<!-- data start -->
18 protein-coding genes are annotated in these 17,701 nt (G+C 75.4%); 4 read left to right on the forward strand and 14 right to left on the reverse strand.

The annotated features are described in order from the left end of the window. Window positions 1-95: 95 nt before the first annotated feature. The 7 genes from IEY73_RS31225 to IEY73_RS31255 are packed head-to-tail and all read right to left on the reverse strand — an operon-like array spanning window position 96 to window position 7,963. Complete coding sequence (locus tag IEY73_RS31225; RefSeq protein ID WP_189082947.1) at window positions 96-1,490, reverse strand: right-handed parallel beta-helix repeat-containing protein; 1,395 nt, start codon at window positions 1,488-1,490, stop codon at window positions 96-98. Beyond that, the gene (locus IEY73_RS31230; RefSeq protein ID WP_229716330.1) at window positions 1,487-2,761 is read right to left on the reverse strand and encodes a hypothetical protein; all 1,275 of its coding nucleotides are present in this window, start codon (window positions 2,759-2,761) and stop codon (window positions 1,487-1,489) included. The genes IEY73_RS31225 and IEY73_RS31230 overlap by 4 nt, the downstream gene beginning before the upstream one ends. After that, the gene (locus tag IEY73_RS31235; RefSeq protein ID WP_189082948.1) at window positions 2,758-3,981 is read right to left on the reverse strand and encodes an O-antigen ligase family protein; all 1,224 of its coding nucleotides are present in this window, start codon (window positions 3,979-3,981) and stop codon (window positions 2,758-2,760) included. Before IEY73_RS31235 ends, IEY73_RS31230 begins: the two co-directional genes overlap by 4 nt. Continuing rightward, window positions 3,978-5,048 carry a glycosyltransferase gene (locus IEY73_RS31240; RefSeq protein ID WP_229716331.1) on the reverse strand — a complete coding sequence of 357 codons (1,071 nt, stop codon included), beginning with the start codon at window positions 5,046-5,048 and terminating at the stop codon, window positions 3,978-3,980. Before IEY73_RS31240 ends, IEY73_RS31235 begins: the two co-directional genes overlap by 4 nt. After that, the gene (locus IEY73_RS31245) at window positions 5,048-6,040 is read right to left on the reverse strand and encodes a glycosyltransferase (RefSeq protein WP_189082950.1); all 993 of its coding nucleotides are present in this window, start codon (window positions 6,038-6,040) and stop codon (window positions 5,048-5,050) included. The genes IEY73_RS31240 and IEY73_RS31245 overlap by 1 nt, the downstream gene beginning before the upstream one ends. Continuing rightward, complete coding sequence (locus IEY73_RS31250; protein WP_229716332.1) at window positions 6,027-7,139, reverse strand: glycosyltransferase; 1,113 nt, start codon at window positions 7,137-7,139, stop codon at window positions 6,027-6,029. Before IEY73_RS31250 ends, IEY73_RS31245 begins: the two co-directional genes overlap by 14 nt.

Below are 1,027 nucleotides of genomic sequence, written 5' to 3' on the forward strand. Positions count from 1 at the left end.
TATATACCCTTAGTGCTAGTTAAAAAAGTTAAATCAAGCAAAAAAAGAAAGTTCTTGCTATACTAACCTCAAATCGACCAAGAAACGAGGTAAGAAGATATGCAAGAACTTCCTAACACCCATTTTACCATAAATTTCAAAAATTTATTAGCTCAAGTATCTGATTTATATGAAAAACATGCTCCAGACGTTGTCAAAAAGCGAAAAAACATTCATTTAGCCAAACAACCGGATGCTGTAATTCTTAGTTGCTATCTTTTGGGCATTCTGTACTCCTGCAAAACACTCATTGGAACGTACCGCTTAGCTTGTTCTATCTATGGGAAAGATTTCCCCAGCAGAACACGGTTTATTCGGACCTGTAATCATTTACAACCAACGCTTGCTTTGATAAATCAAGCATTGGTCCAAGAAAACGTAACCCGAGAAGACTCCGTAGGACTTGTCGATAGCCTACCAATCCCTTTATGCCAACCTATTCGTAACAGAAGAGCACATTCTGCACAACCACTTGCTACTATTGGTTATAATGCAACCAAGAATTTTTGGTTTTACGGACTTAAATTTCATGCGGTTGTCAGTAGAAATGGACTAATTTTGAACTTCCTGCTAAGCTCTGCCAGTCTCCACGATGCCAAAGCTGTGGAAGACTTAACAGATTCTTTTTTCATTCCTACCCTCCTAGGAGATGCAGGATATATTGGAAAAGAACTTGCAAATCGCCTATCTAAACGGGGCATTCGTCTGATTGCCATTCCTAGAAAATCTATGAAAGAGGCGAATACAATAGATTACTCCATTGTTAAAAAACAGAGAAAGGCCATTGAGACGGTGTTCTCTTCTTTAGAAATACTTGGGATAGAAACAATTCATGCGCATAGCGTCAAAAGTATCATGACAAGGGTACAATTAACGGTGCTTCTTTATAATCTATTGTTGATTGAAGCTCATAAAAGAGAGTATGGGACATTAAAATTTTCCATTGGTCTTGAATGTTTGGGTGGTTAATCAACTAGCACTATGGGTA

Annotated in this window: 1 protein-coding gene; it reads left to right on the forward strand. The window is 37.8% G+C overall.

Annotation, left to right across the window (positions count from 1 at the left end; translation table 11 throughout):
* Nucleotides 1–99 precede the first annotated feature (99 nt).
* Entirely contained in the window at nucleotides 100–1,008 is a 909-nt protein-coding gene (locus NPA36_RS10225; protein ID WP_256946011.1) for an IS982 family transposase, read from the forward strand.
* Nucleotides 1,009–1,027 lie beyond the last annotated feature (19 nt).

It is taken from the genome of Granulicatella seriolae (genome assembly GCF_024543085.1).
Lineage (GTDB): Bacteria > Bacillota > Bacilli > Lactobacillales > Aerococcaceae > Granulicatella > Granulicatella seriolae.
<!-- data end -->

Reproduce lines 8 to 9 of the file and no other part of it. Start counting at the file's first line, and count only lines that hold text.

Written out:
* Entirely contained in the window at nucleotides 100–1,008 is a 909-nt protein-coding gene (locus NPA36_RS10225; protein ID WP_256946011.1) for an IS982 family transposase, read from the forward strand.
* Nucleotides 1,009–1,027 lie beyond the last annotated feature (19 nt).